Social Engineering

The art of hacking people.

June 15-16, 2017

Susan Sons, sesons@iu.edu

What is it?

From Wikipedia: Social engineering, in the context of information security, refers to psychological manipulation of people into performing actions or divulging confidential information. A type of confidence trick for the purpose of information gathering, fraud, or system access, it differs from a traditional "con" in that it is often one of many steps in a more complex fraud scheme.

Susan's definition:  Social engineering is the practice of using applied psychology to shape others' behavior outside a controlled (lab, clinic, etc.) setting.

Thinking Like a

Social Engineer

Social Engineering needn't be cynical.

  • Talking your way out of a fight.
     
  • Keeping disaster survivors calm and sane.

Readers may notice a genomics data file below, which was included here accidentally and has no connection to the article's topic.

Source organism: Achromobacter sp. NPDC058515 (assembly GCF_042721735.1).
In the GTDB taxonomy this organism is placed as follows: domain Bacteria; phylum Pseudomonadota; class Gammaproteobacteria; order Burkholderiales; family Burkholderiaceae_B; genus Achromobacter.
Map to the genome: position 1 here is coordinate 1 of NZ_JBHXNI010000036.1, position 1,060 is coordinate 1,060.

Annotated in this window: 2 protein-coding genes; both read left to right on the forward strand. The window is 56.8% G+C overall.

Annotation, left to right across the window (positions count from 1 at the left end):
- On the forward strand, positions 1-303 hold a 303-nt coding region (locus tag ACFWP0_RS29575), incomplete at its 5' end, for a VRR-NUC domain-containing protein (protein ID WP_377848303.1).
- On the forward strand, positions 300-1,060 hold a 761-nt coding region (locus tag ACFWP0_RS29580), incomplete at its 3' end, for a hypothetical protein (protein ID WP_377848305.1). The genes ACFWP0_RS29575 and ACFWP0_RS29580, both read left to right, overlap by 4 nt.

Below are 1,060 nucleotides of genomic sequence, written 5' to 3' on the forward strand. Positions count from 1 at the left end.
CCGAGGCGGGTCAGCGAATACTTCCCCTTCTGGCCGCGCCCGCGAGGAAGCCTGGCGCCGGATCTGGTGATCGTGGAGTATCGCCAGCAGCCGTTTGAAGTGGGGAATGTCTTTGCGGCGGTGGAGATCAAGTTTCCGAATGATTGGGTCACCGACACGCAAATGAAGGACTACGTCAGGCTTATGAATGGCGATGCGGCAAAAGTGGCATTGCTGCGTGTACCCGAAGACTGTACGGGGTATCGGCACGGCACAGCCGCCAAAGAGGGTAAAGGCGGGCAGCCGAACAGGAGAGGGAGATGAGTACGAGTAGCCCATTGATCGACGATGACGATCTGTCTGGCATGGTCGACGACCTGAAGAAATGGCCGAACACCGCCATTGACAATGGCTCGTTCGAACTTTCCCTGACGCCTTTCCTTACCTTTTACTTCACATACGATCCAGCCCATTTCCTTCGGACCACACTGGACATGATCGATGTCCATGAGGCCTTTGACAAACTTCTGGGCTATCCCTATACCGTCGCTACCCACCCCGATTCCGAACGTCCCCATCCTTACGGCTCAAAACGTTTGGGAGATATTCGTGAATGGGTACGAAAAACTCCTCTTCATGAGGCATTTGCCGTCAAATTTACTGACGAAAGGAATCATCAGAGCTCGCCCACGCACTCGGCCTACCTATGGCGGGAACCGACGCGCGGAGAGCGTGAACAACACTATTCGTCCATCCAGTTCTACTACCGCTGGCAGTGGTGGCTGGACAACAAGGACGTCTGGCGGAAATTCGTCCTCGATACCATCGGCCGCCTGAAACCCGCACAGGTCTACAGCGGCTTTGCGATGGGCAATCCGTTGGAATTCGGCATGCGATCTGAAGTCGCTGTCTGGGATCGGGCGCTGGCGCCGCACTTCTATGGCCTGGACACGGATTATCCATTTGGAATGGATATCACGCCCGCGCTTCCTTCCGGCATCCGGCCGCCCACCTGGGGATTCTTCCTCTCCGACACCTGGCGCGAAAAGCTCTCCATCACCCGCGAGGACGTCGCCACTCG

• Talking down a hostage situation.
     
  • Getting things done under an incompetent supervisor, without making him or her feel like you are a threat.
     
  • Making sure everyone leaves a negotiation satisfied with the results.
     
  • De-escalating an argument.

Life is a game in which the one with the best questions wins.

  • What's the goal here?

  • What's the lesson?

  • What's the best use of my time?

  • Who has access?

  • What do they want?

  • What have I learned?

  • What do they expect?

Motivation

Information Leakage

Misdirection

Assumptions and accustomed patterns

Practice

Discussion

Using and Sharing This Work:

Creative Commons License  "Social Engineering: the art of hacking people" by Susan Sons is licensed under a Creative Commons Attribution-ShareAlike 4.0 International License.

 

Please credit Susan Sons and the IU Center for Applied Cybersecurity Research when using this presentation.

Permissions beyond the scope of this license may be available; send inquiries to hedgemage@binaryredneck.net.

 

The most current version of this presentation is available from

http://slides.com/hedgemage/se-cybercamp2017

Social Engineering

By Susan Sons

Social Engineering

Trying to give the basic ideas behind social engineering, plus a little practice, in 50 minutes or less. Tall order!

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